The longer range models (dynamic and statistical) run on 1/20 suggest a solid version of the Active Phase of the MJO was in control over the dateline working its way back over the Maritime Continent and extending to a point south of Hawaii with a strong Inactive Phase building in the Indian Ocean. Both models remain in close correlation indicating the Active Phase is to hold on the dateline for the next 15 days, fully in control. Theoretically this should support the formation of stronger and longer lasting storms and is very similar to the pattern that developed last year at this time. The storm cycle has begun, delineated by the formation of Storm #1 in the Northwest Pacific. More stronger systems are expected over the next 2-3 weeks. At the same time a strong Inactive Phase is forecast building in the Indian Ocean. The dynamic model actually has it stalled there for the next 15 days while the more conservative statistical model has it edging into the West Pacific about 10 days out. Let's hope the dynamic model is right. Regardless, whatever benefit we get from the Active Phase, we will pay for with the trailing Inactive Phase.
Given the demise of what was almost an El Nino pattern earlier in the year, we believed a return to a normal MJO cycle would occur with the Inactive and Active Phases becoming more pronounced and regular. But the pattern collapsed/stalled in November and December. As of now (1/15) it appears the MJO has made a legitimate return with the Active Phase now in control and the Inactive Phase building in the Indian Ocean. So we appear to be back in a more normal pattern.
The more warm water in the equatorial East Pacific means more storm production in the North Pacific during winter months (roughly speaking). As of now (1/21) a pocket of 2 degree above normal waters is building under the dateline but a pocket of -2 deg C cooler than normal water is blocking it's eastward progress south of Southern CA on the equator and 150 meters at depth. At the surface a near normal/neutral temperature profile covers the entire equatorial Pacific. No help here.
The Fall season started with what initially appeared to be a strengthening MJO pattern (both Active and Inactive Phases) suggested a return to a neutral ENSO pattern. But that collapsed in Nov-Dec 2012. And now the models appear to suggests a return of a normal MJO cycle for January 2013. Projections from the CFSv2 model are not supporting any form of El Nino development but almost a return to La Nina with -0.4 deg C water temps by late January into April, then slowly returning to normal if not slightly warmer by July 2013. But virtually all the other ENSO models predict a slow decline from El Nino threshold temps into Spring 2013, but never dipping into negative territory. Regardless, the warm spurt in July 2012 was just a false start. 2012-2013 is a neutral year.
We are in a dead neutral ENSO pattern with neither El Nino or La Nina imminent. But that is a far better place than the previous 2 years under the direct influence of La Nina. Based on current data the outcome for this Winter is not looking good or bad, just normal. We had expected a normal number of storms and swell, but the total lack of any real activity so far had us thinking of downgrading that projection. With the projected return of the MJO, a barn buster Jan and Feb are required to make up the short fall. Will monitor but it looks doubtful. Longer term the expectation is this winter will be followed by at least one year of slightly warmer temps (2013-2014) ultimately converging in a stronger warmer pattern and possible El Nino 2-3 years out (2014 or 2015). And historically, this is the 'normal' pattern (a few years of false starts post La Nina before a legit El Nino forms).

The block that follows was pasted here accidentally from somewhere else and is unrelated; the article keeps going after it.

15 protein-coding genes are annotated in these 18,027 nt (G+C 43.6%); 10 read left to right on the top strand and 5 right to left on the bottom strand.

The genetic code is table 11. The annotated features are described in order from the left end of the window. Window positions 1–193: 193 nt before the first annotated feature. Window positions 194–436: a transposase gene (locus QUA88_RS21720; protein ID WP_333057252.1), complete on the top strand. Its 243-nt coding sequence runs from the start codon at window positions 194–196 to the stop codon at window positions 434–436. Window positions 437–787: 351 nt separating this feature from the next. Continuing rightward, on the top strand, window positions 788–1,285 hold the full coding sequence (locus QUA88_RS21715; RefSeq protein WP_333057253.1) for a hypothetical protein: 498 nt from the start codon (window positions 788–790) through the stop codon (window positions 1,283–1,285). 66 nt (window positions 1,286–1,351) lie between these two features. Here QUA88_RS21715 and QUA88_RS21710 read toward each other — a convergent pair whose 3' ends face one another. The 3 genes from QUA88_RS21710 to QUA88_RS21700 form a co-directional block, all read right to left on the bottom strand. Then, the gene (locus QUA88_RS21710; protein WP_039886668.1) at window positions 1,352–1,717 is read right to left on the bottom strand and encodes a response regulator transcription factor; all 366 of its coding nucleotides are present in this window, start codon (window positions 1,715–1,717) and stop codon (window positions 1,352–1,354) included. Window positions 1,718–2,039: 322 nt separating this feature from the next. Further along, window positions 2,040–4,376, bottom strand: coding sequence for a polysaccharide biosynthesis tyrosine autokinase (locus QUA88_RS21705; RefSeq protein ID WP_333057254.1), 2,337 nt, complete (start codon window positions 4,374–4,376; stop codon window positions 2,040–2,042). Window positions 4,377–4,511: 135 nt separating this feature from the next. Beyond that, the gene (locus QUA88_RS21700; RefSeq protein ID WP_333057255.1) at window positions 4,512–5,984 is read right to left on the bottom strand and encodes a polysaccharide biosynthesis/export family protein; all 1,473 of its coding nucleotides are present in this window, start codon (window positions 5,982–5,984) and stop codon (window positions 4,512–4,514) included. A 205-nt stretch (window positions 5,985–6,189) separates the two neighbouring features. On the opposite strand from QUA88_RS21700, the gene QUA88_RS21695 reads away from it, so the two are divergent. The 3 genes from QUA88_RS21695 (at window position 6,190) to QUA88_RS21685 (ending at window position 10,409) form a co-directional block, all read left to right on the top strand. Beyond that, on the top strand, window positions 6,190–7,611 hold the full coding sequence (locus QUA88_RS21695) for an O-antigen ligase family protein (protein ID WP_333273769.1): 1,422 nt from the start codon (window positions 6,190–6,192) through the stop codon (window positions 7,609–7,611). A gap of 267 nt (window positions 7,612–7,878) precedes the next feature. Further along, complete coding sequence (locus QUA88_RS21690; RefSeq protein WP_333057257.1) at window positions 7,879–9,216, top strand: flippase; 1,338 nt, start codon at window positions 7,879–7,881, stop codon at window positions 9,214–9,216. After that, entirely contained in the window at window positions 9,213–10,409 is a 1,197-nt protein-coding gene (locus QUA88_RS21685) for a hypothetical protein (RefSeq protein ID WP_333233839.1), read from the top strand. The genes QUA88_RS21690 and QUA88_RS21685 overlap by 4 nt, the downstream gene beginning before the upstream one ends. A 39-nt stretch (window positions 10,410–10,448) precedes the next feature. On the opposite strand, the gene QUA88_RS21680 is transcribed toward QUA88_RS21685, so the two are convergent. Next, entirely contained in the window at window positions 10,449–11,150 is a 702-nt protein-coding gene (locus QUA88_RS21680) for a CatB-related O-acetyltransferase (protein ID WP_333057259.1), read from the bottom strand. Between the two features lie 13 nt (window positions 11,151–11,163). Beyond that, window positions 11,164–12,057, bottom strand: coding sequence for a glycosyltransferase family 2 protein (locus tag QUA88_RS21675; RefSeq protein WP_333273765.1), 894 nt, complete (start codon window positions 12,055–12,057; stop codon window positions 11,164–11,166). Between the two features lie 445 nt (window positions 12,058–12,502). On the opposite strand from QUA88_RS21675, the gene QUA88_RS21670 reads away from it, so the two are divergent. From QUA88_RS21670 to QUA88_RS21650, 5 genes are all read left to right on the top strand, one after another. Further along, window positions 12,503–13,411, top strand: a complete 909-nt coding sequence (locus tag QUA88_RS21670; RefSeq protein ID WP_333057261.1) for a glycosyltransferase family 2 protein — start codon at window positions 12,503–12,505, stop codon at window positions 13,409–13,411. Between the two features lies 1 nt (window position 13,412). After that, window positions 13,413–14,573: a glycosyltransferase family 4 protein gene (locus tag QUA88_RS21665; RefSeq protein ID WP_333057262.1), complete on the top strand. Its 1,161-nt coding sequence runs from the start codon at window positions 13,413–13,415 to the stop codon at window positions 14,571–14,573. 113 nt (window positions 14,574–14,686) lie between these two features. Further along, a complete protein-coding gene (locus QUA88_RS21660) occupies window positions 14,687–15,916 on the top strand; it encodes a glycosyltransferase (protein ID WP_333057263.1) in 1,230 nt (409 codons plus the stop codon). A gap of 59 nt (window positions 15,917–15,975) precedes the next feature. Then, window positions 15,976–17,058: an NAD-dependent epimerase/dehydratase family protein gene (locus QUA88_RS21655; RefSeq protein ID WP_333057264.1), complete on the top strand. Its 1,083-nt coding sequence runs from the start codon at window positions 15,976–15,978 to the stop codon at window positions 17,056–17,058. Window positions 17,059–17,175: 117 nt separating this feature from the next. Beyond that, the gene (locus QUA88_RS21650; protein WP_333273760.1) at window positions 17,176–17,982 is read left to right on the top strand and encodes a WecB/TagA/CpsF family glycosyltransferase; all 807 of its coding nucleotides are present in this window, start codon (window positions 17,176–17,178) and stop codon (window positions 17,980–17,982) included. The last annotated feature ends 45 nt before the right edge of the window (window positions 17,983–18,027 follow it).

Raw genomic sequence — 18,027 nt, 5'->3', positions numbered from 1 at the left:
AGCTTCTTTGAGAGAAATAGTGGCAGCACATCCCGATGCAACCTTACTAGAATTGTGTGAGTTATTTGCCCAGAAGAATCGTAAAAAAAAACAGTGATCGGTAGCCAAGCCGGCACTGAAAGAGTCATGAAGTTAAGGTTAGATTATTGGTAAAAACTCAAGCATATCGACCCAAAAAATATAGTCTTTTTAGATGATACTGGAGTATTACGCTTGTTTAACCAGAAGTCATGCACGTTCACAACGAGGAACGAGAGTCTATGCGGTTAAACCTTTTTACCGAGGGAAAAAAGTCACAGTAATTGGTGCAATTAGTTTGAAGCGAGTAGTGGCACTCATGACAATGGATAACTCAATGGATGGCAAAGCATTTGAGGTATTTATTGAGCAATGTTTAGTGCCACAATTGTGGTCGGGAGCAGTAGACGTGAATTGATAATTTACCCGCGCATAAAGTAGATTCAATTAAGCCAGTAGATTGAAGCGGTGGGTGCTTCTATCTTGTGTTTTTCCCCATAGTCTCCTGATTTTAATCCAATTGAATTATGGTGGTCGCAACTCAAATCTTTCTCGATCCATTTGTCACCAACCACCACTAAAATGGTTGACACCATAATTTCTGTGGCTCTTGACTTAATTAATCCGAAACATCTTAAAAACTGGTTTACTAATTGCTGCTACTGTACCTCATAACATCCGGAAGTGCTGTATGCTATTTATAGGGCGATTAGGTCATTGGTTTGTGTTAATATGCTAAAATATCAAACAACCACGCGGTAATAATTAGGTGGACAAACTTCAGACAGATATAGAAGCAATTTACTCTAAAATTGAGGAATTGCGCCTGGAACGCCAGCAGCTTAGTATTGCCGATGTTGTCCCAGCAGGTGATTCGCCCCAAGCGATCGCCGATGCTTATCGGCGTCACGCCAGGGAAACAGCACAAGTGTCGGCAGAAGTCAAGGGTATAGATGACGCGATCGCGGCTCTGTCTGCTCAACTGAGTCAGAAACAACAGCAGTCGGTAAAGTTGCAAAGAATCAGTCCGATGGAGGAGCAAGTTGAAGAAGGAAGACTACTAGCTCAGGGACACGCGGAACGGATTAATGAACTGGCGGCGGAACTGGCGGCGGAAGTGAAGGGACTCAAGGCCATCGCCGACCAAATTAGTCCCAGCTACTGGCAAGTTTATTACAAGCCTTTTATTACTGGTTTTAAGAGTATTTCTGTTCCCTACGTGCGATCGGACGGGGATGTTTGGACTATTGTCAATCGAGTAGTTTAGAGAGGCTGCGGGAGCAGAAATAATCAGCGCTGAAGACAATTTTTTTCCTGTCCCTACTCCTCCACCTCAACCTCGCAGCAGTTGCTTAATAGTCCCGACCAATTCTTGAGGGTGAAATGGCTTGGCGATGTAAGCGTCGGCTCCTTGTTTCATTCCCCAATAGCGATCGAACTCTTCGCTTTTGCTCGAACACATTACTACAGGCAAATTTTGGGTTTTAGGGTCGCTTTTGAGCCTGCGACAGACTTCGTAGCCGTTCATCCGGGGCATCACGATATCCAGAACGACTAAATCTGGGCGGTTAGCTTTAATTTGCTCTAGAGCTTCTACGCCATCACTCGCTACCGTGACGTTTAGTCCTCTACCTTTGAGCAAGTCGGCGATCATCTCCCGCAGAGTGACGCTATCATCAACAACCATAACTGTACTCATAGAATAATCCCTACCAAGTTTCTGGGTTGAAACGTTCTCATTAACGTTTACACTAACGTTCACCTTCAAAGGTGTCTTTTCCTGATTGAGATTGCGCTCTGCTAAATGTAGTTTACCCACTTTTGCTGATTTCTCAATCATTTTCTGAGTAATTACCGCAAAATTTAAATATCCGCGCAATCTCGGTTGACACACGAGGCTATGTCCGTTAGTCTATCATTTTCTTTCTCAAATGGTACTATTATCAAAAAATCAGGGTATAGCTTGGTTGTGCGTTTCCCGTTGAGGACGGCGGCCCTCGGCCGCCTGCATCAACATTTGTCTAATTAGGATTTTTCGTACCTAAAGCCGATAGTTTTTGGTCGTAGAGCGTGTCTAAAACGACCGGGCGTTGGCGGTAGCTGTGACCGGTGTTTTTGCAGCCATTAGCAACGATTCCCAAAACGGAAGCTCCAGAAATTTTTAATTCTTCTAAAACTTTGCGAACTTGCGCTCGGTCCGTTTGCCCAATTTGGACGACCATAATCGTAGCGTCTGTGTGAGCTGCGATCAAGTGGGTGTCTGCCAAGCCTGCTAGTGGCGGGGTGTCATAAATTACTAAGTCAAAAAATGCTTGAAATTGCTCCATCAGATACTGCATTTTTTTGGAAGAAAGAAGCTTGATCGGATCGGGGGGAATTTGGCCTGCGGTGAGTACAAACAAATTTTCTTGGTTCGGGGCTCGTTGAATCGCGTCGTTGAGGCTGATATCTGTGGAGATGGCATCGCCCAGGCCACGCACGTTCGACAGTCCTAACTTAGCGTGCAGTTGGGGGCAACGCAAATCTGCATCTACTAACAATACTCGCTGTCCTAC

See imagery in the ENSO Powertool and more details in the El Nino Update Finally updated 10/6/12
Beyond 72 hours no swell producing fetch is forecast.
Details to follow...
External Reference Material: El Nino Southern Oscillation (ENSO), Madden Julian Oscillation (MJO), Pacific Decadal Oscillation (PDO), Southern Oscillation Index (SOI), Kelvin Wave
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Chasing the Swell has been nominated for a Webby Award. See details of this great piece of video journalism below. Some say this is the "Oscars" of online awards.One of the awards is voter based. If you have a moment, please cast your ballot by going to: http://webby.aol.com, register, then click on the "Get Voting" tab and then to the "Online Film and Video" > "Sports" category and vote for "Chasing the Swell".
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Chasing The Swell: Sachi Cunningham from the LA Times spent the entirety of last winter chasing surfers and swells around the North Pacific with her high def video cam. Her timing couldn't have been any better with the project exactly coinciding with the strongest El Nino in 12 years resulting in the best big wave season in a decade. And being an accomplished surfer herself helped her to bring a poignant and accurate account of the what it's like to ride big waves and the new (and some not so new) personalities that are revitalizing the sport. This is must-see material for any surfer or weather enthusiast. Check it out here: http://www.latimes.com/news/nationworld/nation/chasingtheswell/
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Surf Height-Swell Height Correlation Table